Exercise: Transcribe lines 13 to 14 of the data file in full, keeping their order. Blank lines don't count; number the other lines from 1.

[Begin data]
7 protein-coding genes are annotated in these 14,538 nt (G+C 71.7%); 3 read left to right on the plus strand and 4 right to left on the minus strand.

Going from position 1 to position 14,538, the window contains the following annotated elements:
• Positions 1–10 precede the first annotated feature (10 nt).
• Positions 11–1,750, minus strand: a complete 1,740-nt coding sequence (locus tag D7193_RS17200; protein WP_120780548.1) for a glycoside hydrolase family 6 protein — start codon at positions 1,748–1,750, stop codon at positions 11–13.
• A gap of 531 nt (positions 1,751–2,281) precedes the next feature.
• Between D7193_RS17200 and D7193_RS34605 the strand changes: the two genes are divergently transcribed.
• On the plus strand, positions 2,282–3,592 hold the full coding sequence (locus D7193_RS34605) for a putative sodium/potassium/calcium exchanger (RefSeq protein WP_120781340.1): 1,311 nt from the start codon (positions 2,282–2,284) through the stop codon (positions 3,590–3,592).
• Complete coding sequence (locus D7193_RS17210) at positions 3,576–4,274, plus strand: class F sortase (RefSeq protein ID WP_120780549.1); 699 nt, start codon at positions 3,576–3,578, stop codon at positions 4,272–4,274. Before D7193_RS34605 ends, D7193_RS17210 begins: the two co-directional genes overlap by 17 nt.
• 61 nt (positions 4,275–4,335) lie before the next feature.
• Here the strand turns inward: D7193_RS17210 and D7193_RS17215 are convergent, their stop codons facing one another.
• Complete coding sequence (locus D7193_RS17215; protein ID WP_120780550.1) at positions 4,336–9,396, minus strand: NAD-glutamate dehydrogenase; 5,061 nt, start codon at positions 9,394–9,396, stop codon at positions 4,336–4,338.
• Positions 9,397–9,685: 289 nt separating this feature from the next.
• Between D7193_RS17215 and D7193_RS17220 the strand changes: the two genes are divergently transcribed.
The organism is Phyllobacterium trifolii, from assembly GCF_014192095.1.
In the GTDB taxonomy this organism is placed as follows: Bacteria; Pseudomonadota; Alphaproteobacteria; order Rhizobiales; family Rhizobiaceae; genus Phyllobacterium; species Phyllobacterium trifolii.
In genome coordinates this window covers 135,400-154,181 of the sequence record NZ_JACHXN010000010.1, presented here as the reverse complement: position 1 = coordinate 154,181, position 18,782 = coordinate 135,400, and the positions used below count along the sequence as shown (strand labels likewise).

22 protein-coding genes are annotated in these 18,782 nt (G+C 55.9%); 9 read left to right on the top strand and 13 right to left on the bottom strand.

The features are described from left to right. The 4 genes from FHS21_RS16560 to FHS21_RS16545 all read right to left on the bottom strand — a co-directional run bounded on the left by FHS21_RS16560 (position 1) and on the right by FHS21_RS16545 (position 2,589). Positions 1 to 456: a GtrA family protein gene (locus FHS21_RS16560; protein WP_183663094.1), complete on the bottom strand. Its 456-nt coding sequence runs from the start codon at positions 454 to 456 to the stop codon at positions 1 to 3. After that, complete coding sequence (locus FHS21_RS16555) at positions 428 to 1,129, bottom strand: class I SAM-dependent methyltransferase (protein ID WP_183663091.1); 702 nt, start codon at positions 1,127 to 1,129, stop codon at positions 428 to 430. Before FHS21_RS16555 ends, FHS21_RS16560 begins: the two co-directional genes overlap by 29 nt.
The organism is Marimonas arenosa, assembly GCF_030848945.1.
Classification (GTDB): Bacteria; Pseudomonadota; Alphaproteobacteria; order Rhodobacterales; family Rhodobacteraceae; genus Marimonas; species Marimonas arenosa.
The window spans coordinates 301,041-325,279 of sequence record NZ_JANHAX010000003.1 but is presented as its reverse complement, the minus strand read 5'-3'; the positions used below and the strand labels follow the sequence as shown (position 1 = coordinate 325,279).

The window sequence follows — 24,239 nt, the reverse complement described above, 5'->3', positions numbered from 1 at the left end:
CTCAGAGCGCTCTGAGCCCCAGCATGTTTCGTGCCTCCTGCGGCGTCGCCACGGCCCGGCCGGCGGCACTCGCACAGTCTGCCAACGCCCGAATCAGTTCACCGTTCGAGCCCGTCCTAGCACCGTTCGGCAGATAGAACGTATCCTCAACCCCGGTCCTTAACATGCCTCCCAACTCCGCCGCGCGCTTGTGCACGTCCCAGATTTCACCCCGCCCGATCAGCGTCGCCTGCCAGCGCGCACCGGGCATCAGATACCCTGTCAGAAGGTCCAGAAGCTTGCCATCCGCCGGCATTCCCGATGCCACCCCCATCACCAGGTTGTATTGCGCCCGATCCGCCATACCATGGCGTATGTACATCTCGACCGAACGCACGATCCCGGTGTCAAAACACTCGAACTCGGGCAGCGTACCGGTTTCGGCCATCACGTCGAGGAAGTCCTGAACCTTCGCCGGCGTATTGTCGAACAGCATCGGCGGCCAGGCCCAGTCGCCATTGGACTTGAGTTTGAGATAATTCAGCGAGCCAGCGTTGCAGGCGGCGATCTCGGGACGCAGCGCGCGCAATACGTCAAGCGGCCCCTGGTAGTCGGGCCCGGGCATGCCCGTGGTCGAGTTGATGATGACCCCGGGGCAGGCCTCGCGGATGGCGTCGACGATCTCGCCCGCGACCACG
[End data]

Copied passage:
• Between D7193_RS17215 and D7193_RS17220 the strand changes: the two genes are divergently transcribed.
The organism is Phyllobacterium trifolii, from assembly GCF_014192095.1.